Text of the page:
EPA Region 3's GreenLease Rider
At a Glance
The renovation of EPA Region 3's offices incorporated:
- Refurbished building materials
- Energy-efficient lighting fixtures
- Low-emission paints and adhesives
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Staff from the following offices worked together to include the green rider in the lease:
- U.S. General Services
- EPA Headquarters
- Region 3
Region 3 saved more than $900,000 due to the high levels of reuse mandated in the Greenlease rider.
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The U.S. Environmental Protection Agency (EPA) Region 3's goal in finding new office space was to demonstrate to businesses and organizations the viability of developing commercial and institutional space without sacrificing environmentally preferable purchasing (EPP) considerations. In cooperation with the U.S. General Services Administration (GSA) and EPA Headquarters, Region 3 successfully included environmental criteria in its solicitation for remodeled office space in an existing building in Philadelphia, Pennsylvania, and in the process saved more than $900,000. The criteria, known as the GreenLease rider, required all prospective lessors to do the following when remodeling the office space: reuse as many materials as practical; recycle as much construction and demolition debris as economically feasible; and use low environmental impact materials in the process. In addition, Region 3 restricted the solicitation to lessors in Philadelphia's central business district to promote the use of public transportation by staff.
Region 3 announced the award of the lease in November 1997 and began designing and retrofitting the offices to support a staff of 1,200. Employees occupied the building in the summer of 1998, inhabiting 16 of the 27 floors.
Use of Environmentally Preferable Products
Care was taken to salvage and reuse as many materials as possible from the existing space. Some examples of these environmentally preferable practices include the following:
- Components of the heating, ventilation, and air-conditioning (HVAC)
system were retrofitted and reused where feasible.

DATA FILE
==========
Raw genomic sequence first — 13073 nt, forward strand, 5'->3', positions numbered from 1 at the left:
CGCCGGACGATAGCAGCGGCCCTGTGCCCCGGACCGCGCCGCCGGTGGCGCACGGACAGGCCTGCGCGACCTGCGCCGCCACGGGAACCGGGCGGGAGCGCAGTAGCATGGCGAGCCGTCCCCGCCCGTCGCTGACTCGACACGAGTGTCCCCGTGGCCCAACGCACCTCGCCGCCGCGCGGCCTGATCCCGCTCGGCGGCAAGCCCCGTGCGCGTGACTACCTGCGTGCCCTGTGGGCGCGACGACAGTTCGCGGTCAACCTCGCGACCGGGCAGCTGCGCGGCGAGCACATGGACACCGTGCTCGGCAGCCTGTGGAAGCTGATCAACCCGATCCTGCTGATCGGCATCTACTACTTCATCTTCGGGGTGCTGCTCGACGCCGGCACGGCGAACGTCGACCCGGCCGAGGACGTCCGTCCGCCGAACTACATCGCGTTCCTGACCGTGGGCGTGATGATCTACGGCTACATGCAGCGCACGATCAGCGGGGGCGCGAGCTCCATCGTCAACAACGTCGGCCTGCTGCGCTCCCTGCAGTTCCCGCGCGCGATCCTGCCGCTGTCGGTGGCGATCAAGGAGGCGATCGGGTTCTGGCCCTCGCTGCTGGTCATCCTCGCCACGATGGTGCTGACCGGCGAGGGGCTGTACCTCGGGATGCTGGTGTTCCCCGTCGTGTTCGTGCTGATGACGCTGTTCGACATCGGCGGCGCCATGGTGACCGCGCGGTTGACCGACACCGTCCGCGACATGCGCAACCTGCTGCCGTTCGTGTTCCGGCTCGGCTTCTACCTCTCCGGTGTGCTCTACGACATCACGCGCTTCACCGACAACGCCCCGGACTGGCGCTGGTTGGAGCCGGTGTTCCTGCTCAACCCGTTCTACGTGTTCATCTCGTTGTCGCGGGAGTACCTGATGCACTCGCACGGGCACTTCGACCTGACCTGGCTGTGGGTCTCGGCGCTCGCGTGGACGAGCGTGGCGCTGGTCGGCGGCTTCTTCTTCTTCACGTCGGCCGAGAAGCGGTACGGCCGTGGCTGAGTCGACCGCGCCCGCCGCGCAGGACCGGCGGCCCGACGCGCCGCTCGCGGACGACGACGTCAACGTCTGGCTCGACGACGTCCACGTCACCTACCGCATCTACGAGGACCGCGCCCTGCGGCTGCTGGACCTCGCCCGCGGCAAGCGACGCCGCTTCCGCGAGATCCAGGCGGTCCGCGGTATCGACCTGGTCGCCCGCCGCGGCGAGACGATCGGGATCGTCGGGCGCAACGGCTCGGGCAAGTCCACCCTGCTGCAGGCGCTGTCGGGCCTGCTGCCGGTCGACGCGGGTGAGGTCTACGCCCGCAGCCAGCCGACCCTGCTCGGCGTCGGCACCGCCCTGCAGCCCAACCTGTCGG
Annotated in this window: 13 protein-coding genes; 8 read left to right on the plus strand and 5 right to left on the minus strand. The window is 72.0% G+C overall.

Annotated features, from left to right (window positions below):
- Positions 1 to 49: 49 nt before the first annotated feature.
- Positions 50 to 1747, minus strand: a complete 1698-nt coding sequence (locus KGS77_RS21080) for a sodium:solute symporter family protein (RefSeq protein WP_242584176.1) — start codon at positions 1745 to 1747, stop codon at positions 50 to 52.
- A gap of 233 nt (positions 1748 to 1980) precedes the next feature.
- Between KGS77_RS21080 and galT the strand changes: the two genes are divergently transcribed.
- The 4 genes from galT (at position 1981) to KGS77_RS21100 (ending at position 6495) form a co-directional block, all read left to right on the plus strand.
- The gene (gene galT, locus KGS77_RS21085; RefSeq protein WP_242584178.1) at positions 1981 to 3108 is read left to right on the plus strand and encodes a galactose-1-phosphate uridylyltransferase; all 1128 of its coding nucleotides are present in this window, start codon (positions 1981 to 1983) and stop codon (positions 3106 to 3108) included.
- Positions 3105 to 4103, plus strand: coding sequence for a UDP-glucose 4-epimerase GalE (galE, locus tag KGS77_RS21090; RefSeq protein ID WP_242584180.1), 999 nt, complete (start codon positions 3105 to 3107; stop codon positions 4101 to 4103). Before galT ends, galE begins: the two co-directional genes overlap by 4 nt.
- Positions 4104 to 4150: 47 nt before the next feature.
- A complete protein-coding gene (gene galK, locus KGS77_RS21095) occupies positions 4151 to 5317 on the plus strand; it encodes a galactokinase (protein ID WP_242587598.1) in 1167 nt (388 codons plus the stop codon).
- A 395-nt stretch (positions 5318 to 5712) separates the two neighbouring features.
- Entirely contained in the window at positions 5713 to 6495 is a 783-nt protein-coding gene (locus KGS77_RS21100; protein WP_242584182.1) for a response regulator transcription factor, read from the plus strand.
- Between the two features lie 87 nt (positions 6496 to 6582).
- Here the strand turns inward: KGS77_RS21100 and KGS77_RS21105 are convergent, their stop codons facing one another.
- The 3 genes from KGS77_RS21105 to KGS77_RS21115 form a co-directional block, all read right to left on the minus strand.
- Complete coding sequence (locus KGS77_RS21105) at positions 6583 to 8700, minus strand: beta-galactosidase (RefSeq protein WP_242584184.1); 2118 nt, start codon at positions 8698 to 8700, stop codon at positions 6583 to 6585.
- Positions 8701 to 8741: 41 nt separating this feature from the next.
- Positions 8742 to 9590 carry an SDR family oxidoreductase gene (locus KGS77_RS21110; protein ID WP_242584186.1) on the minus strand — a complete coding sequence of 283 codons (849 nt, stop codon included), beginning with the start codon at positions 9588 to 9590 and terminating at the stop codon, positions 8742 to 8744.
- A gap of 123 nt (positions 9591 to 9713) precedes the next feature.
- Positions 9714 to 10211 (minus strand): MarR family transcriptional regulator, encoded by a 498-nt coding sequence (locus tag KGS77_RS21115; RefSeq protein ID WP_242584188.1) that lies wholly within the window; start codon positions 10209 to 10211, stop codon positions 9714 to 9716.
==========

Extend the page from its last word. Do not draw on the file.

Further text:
- All existing ceiling grid and more than 170,000 square feet (70 percent)
of existing ceiling tiles were refurbished and reused.
- 260 oversized solid core wood doors were refinished and reused.
- 3,000 lighting fixtures (80 percent) were retrofitted with energy
efficient electronic ballasts and reused.
- All bathroom tiles, fixtures, and stalls were reconditioned and reused.
- 1,100 Venetian blinds were cleaned and reused.
In cases where items could not be reused, efforts were made to recycle. All steel studs, for example, were removed and recycled, along with 11,000 low-efficiency fluorescent tubes.
Several environmental considerations also were taken into account in designing the interior space for the new regional office. Modular furniture was installed to enhance flexibility and reduce the need to furnish individual offices. To maintain indoor air quality, low-emission paints and adhesives were used during construction and no vinyl materials (such as floor or wall covering and cove molding) were installed. In addition, no endangered tropical woods were used in construction, or on furniture or accents. Electronic light sensors were installed to automatically turn off lights in areas not being used.
Even the location of the new space was environmentally preferable. The decision to locate close to a major regional rail hub makes it possible for 95 percent of the Agency's employees and consultants to regularly use public transportation to get to work. Region 3 also provided shower facilities and interior bicycle parking spaces to promote alternative methods of commuting.
The first EPA regional office to use a GreenLease rider, Region 3 not only discovered that compromise was sometimes necessary, but also learned that going green does not necessarily mean going into the red.
Flexibility Is Key to Success
When writing the GreenLease rider, Region 3 planners envisioned a host of environmentally preferable design parameters for their new offices including recycled carpet, furniture, workspace partitions, and building materials. In the end, planners were forced to confront budget limitations and the reality of trying to establish environmental solutions in leased space. Region 3's 1,200 employees occupy only 50 percent of the 600,000-square-foot property. Rather than completely abandon their environmental ethic, officials proceeded with practical and creative design solutions to ensure their building was as green as possible. When they were unable to use as many recycled-content materials as they originally planned, for example, they focused their attention on reusing and salvaging existing building components, including everything from HVAC components to Venetian blinds.
Purchasing the carpet for the offices also required compromise and flexibility. Due to indoor air quality concerns and the limited testing data available at the time, Region 3 did not use recycled content-carpet, but instead purchased the most environmentally preferable product available to them. Region 3 installed high quality, long-lasting carpet tile to ensure durability and facilitate simple repairs in high traffic areas.
Environmentally Preferable Does Not Mean "More Expensive"
While it is true that some recycled content materials were not used due to their higher price, not all environmental purchases raised expenses. In fact, the high level of material reuse and refurbishing saved more than $900,000 due to reduced labor, management, and material costs. The quality of the reused materials was often equal to or higher than new equivalents.
For more information on the new office space and the GreenLease rider, contact John Krakowiak at EPA Region 3 at 215 814-5611.